Peripheral arterial disease [PAD] is a common circulatory problem in which narrowed arteries reduce the blood flow to the limbs.
This causes symptoms, most notably leg pain when walking – a condition called intermittent claudication [IC].
PAD may be a sign of widespread accumulation of fatty deposits in the arteries (atherosclerosis).
This condition may be reducing blood flow to the heart and brain as well.
PAD can be treated with exercise, with a healthy diet and, quitting smoking.
Early diagnosis and treatment is important to stop the heart disease and stroke.
SIGNS AND SYMPTOMS
It can be mild or severe.
Intermittent claudication [IC] causes muscle pain or cramps in the legs or arms, triggers by activity, such as walking, and disappears after a few minutes of rest.
The location of the pain depends on the location of the clogged or narrowed artery. Calf pain is most common.
When PAD progresses, “Ischemic rest pain” can occur where even at rest the pain continues.
Other signs and symptoms of peripheral arterial disease include:
Leg numbness or weakness
Cold legs or feet
Sores on the toes, feet or legs that will not heal
A change in the color of the legs
Hair loss on the feet and legs
Changes in the nails
Atherosclerosis (plaques in the walls of the artery).
When PAD affects the arteries that supply blood to the heart muscle, it can cause chest pain (angina) and sometimes a heart attack.
When it occurs in the arteries in the neck and the brain, it can cause a stroke (paralysis).
Injury or infection can also cause PAD.
Above 50 years
High blood pressure
People who smoke or have diabetes have the greatest risk of complications from PAD — such as tissue death (gangrene) in a leg due to reduced blood flow.
SCREENING AND DIAGNOSIS
A weak or absent pulse below a narrowed area of the artery.
Whooshing sounds (bruits) over the arteries that can be heard with a stethoscope.
Evidence of poor wound healing in the area where the blood flow is restricted.
Decreased blood pressure in the affected limb
Ankle-brachial index (ABI): This test compares the BP in the lower limb with the BP in the arm. Patient may walk on a treadmill and have readings taken before and immediately after exercising to capture the severity of the narrowed arteries during walking.
Electrocardiogram (ECG). Blood tests . To measure cholesterol and the level of C-reactive protein, which is a marker for heart disease. Ultrasound .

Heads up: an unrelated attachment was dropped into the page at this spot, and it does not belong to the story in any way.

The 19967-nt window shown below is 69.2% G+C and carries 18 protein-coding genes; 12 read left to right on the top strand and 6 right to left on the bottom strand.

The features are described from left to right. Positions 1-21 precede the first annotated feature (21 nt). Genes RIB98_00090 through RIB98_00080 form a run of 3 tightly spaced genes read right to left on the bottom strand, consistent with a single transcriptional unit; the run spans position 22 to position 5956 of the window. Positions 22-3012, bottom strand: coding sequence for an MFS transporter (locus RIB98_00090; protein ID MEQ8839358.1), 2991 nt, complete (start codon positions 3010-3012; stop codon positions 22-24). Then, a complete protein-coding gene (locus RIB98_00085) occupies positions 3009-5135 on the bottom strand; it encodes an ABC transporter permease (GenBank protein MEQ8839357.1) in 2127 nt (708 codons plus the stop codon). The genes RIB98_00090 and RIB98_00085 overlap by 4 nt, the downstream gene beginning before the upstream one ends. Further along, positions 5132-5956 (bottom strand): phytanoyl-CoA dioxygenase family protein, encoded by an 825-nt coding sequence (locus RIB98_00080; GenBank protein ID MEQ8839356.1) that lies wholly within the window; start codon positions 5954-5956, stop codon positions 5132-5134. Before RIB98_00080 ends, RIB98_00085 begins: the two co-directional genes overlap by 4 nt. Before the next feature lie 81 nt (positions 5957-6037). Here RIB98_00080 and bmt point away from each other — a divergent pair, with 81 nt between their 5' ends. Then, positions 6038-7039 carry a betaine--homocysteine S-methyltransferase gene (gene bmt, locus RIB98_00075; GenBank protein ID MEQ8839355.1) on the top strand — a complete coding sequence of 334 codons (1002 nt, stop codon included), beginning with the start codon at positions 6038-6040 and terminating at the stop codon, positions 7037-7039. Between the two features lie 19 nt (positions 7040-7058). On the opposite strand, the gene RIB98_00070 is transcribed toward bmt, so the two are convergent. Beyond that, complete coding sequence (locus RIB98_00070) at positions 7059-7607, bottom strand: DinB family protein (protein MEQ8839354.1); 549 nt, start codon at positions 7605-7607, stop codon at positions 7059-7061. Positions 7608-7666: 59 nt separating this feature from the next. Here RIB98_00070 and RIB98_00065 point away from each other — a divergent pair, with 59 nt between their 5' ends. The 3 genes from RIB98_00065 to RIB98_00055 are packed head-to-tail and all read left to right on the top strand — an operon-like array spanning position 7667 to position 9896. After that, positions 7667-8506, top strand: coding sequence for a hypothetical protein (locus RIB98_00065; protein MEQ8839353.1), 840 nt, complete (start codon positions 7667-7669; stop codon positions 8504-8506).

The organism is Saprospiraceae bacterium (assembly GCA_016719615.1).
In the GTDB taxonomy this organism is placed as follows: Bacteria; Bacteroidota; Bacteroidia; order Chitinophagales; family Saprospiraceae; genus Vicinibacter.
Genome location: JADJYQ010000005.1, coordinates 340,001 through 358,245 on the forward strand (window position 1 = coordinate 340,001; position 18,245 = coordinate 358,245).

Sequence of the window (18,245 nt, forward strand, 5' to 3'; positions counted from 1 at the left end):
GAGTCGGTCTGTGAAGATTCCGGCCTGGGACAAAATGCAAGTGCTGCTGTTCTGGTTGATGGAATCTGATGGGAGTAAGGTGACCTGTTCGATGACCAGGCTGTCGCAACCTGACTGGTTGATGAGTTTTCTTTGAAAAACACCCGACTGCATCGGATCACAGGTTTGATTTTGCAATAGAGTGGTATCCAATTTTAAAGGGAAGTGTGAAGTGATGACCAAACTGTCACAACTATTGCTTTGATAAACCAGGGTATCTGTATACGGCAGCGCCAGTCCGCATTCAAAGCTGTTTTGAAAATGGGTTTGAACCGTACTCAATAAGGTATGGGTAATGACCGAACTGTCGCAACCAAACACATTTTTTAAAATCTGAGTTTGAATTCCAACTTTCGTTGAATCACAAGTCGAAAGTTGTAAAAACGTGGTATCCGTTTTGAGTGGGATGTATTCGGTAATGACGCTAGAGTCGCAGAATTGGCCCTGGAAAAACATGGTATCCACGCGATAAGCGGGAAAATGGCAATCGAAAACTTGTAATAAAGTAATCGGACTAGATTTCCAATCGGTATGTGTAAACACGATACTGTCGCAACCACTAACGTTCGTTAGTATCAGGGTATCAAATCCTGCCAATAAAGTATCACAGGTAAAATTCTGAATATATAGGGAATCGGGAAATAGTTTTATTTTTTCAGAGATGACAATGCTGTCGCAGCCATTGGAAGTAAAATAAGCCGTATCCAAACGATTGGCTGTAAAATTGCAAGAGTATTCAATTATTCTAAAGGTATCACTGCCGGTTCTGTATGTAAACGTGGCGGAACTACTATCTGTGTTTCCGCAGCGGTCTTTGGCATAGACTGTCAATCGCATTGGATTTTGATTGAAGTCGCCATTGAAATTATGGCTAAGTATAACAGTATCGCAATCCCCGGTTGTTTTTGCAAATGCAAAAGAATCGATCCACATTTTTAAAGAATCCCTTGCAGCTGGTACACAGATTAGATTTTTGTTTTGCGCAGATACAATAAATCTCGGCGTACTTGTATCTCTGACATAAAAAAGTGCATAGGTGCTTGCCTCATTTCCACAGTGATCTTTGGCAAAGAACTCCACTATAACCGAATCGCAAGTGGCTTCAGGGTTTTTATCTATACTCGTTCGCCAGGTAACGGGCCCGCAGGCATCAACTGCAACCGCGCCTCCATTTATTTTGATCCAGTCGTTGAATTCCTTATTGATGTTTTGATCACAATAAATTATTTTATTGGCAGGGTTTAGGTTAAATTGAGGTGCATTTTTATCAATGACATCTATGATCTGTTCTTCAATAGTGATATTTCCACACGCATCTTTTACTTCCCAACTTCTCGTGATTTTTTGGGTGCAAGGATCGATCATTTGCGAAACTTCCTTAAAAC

Magnetic resonance angiography (MRA)
Computed tomography angiography (CTA).
Critical limb ischemia (CLI)
Treatment for PAD has two major goals.
The first is to manage symptoms.
The second is to stop the progression of atherosclerosis throughout the body to reduce the risk of heart attack and stroke.
Lifestyle should be changed and smoking should be stopped.
Drugs can be used to prevent blood clots, lower blood pressure and cholesterol.
Varicose veins [VV] are gnarled, enlarged veins.
The word "varicose" comes from the Latin root "varix," which means "twisted."
Any vein may become varicose, but the veins most commonly affected are those in the legs and feet.
That's because standing and walking upright increases the pressure in the veins in the lower body.
VV and spider veins — a common, mild and medically insignificant variation of varicose veins — are simply a cosmetic concern.
VV can cause aching pain and discomfort. Sometimes the condition leads to more serious problems.
VV may also signal a higher risk of other disorders of the circulatory system.
Common condition in the United States, affecting up to 15 percent of men and up to 25 percent of women.
SIGNS AND SYMPTOMS
An achy or heavy feeling in the legs, and burning, throbbing, muscle cramping and swelling in the lower legs. Prolonged sitting or standing tends to make the legs feel worse.
Itching around one or more of the veins.
Skin ulcers near the ankle, which represent a severe form of vascular disease and require immediate attention.
Varicose veins are dark purple or blue in color and may appear twisted and bulging — like cords.
They commonly appear on the backs of the calves or on the inside of the leg.
They can form anywhere on the legs, from the groin to the ankle.
Spider veins are similar to varicose veins, but they're smaller.
Spider veins are found closer to the skin's surface and are often red or blue.
They occur on the legs, but can also be found on the face.
Spider veins vary in size and often look like a spider's web or a tree branch.
To return blood to the heart, the veins in the legs must work against gravity.
Muscle contractions in the lower legs act as pumps, while toned, elastic vein walls help blood return to the heart.
Tiny one-way valves in the veins open as blood flows toward the heart then close to stop blood from flowing backward.
As the patient get older the veins can lose elasticity, causing them to stretch.
The valves in the veins may become weak, allowing blood that should be moving toward the heart to flow backward.
Blood pools in the veins, and the veins enlarge and become varicose.
The veins appear blue because they contain deoxygenated blood, which is in the process of being recirculated.
Some pregnant women develop varicose veins.
Pregnancy increases the volume of blood in the body, but decreases the flow of blood from the legs to the pelvis.
This circulatory change is designed to support the growing fetus, but it can produce an unfortunate side effect — enlarged veins in the legs.
VV may surface for the first time or may worsen during late pregnancy, when the uterus exerts greater pressure on the veins in the legs.
Hemorrhoids are varicose veins located in and around the anus.